Published on December 3, 2010 by John
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Harry Eugene Fonseca (1946–28 December 2006) was an American artist. He was born in Sacramento, California.
Harry Fonseca was of Nisenan Maidu, Hawaiian, and Portuguese heritage. He studied art at California State University Sacramento with Native-American artist Frank LaPena but quit the program to pursue his own vision of art. His earliest pieces drew from his Maidu heritage. He was influenced by basketry designs, dance regalia, and by his participation as a traditional dancer. Further, the creation myth of his people, as recounted by his uncle, Henry Azbill, became the source of a major 1977 work, Creation Story, which he would paint in many versions during his career.
Fonseca began his popular Coyote series in 1979. In it he places Coyote, the trickster, in non-traditional settings. As an example, his Coyote in the Mission depicts Coyote dressed in a leather jacket with many zippers and green hightop sneakers standing against a graffiti covered brick wall in San Francisco’s Mission district. Another image has Rousseauesque Coyote sitting in a Paris cafe.
In 1981 he illustrated a book, Legends of the Yosemite Miwok, compiled by Frank LaPena and Craig Bates.
Fonseca was particularly taken by petroglyphs in the Cosco Range near Owens Lake, California, and petroglyphs from throughout the Southwest United States. In 1991 he reinterprets the Maidu Creation myth all over again using imagery influenced by petroglyphs. He began a series of paintings he called Stone Poems, that draw heavily from these petroglyphs. A series of these paintings were exhibited in the Southwest Museum (Los Angeles, California) in 1989.
Harry found another profound influence in the California Gold Rush, where his work takes a political tone. These are small abstract paintings in which gold is the predominant color, along with traces of red which represent the blood of native Americans shed by the gold seekers. Each painting also incorporates minerals from California’s gold country. Fonseca wrote that they are “a direct reference to the physical, emotional and spiritual genocide of the native people of California”. Many of these were exhibited in the Crocker Art Museum in Sacramento (1992) and the Oakland Museum as part of a larger Gold Rush exhibit in 1998.
He did many drawings and prints of Coyote and Rose, a female counterpart to Coyote, often depicted in a rose print dress. These became a mainstay of Santa Fe event posters.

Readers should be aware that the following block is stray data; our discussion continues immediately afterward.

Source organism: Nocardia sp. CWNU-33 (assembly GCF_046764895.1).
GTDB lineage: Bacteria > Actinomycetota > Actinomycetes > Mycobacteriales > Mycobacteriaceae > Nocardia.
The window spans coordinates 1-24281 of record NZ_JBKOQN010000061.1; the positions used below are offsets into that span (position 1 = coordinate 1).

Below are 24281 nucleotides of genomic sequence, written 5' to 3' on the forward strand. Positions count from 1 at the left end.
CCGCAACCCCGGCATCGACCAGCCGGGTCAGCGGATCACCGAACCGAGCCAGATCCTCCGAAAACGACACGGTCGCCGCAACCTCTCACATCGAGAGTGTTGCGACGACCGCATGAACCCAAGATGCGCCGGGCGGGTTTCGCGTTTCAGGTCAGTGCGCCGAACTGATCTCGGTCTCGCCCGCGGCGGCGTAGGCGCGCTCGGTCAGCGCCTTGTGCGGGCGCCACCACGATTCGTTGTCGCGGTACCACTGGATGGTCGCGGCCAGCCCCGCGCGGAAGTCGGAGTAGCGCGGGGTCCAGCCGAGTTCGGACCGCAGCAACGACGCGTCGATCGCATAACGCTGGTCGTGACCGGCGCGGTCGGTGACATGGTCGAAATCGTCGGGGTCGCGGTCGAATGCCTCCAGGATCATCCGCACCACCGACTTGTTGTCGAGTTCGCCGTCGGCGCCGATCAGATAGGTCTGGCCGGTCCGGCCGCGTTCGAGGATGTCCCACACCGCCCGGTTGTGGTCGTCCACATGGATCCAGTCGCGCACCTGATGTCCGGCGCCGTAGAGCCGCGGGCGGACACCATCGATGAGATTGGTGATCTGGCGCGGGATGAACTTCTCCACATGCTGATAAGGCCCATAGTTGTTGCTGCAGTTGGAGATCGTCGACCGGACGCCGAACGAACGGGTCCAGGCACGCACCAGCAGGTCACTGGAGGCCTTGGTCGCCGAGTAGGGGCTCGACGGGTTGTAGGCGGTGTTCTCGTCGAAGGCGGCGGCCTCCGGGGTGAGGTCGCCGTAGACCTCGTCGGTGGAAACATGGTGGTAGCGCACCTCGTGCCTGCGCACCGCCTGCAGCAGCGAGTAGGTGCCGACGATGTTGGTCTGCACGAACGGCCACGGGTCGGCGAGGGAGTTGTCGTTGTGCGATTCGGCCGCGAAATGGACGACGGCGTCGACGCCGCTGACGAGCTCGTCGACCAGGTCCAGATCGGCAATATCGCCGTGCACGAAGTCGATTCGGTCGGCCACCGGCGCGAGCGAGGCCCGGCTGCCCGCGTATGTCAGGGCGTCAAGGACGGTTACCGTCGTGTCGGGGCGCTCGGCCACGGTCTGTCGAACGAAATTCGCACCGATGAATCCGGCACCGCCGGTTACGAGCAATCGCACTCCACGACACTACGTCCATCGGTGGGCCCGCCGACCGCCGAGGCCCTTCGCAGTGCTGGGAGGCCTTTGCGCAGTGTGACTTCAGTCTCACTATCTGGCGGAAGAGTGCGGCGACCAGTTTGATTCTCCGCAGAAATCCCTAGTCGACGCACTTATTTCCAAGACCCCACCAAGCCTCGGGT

Harry did several other series of paintings. One series painted in the 1990s was of images of Saint Francis, who appears as negative space in each painting. About the same time he did a series of paintings of the Icarus story. Another series from 2002 was inspired by the striped patterns on early Navajo blankets.
From the early 1990s on he lived in and maintained a studio in Santa Fe, New Mexico. In 2003 he started to paint a series of abstract paintings of flowering tree branches, which he called collectively the Four Seasons, a small group of which were exhibited at the Smithsonian’s National Museum of the American Indian in New York City. He was diagnosed with brain cancer and hospitalized in the Veterans Administration hospital in Albuquerque, New Mexico in August, 2006 where he died on December 28, 2006.
The Albuquerque Museum (Albuquerque, New Mexico), the California State Parks Central Valley Regional Indian Museum (Sacramento, California), Crocker Art Museum (Sacramento, California), the Denver Art Museum, the Eiteljorg Museum of American Indians & Western Art (Indianapolis, Indiana), Ethnological Museum of Berlin (Berlin), the Heard Museum (Phoenix, Arizona), the Honolulu Academy of Arts, the Hood Museum of Art (Dartmouth College, New Hampshire), the Linden Museum (Stuttgart, Germany), the Monterey Fine Arts Museum (Monterey, California), the New Mexico Museum of Fine Art (Santa Fe, New Mexico), the Oakland Museum of California (Oakland, California), Oguni Museum (Oguni, Japan), the Pequot Museum (Mashantucket, Connecticut), the University Art Museum (Berkeley, California), the Washington State Arts Museum (Olympia, Washington), and the Wheelwright Museum of the American Indian (Santa Fe, New Mexico) are among the public collections holding work by Harry Fonseca.